I guess I should post this here.
In posting this article to Facebook, I said that “o
Yes, I did get a little testy there.
(no testes puns allowed)
I’m getting really annoyed with (and sick of) people that deride me for wanting an iPad mini (or a small tablet in general). “Why not just get the real iPad?” or “Don’t you already have an iPhone?”
Yes, I have an iPhone. No, it’s not the same thing. You can do more with an iPad and even do the same things more comfortably with an iPad because of its bigger screen. Yes, that matters. Compare watching a movie on an iPhone and an iPad. Compare using photo-editing apps. Compare games like the Scrabble-imitator Words with Friends or even Fruit Ninja.
As for “the real iPad,” my answer is much simpler: it’s too damn expensive. I don’t have $500 to blow on the cheapest option. Honestly, I don’t have $330 to blow on the iPad mini either, but it’s a whole heck of a lot more reachable. I certainly wouldn’t mind having a full-size iPad, but I’d be just as content with the mini. I like the portability of the smaller size, too. It’s nice. It’s roughly the same size as the Kindle (not quite 2 inches bigger), and I love the portability of that. I can take it with me anywhere and keep it out of sight if I don’t like the looks of the people around me. Try sticking an iPad in your pocket.
And finally, why the hell does it matter? “Oh, you see a shiny new product from Apple and you want it because it’s new.” A.) That’s not my reasoning. B.) What if that IS my reasoning? Why’s that matter to you? I’d be spending MY money on it, and last time I checked, I’m allowed to spend my money how I see fit. I don’t need approval, and I certainly don’t need mockery. Back the fuck off.
"When I’m worried and I can’t sleep, I count my blessings instead of sheep, and I fall asleep counting my blessings."
I’ve been freaking out for the past week or so. My depression has been at a high (low?) point, it’s hit me that I’m graduating in 11 days, I don’t have a job for after graduation yet, we move into our apartment in exactly three weeks, and other adult things. Mix in stress about the wedding that’s 81 days away, a fiancee that’s questioning why she came to college in the first place, and parents all around that are lacking in one thing or another… This whole “life” thing is a drag.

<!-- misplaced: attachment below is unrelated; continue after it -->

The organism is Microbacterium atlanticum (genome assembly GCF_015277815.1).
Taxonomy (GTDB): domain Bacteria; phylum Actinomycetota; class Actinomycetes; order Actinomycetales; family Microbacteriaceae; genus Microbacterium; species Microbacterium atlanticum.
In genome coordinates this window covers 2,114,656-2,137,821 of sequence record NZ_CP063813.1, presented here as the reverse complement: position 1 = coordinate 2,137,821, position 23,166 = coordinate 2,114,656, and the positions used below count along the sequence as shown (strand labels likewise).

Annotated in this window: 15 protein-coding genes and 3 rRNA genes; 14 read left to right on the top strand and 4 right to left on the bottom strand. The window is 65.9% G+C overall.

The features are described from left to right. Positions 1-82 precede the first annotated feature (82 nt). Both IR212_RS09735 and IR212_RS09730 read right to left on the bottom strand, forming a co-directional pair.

I’ve been planning in my head all the things I was going to rant and rave about here on tumblr. I was going to do a big long post listing all my worries, mostly to get them out there and probably at least partially looking for sympathy or support or a millionaire-tumblr-user taking pity on me or something. But I realized that none of that is productive (or likely in that millionaire case), and it’s certainly not good for my mental health.
So, I decided to do something a little different. Rather than focusing on what I’m worried about, I’m going to think about the things I do have, things I’m extremely lucky to have.
- A fiancee that is completely in love with me.
- A fiancee I’m completely in love with.
- Friends and family that care about me.
- Jesus Christ as my Lord and Savior.
- A working computer, a couple gaming systems, games that entertain me, and movies to watch — in short, free entertainment.
- Goals, and a vague plan of how to get there (at least for some of them).
- A relatively well-functioning body.
- An apartment that will have electricity.
- More money in the bank than most of our peers — not that I’m competing, I’m just saying we have money saved up for emergencies and the wedding.
- Enough music and books that I can fix or alleviate most of my emotional problems.
Obviously there are more than 10 blessings that I have, but these are just the first that come to mind. I think they’re pretty darn good, and I’m going to be a lot more thankful for them from now on. A huge part of the world doesn’t have these things, and I’m really lucky in that regard.
I hope this post might help some other people that are feeling down or stressed or whatever. I know it’s not easy to get out of a funk when you’re in one, and it’s even harder to get out of that horribly depressed, “omg why am I even aliiiive?” state, but maybe this idea — old as it is — can help. Just think of things you do have.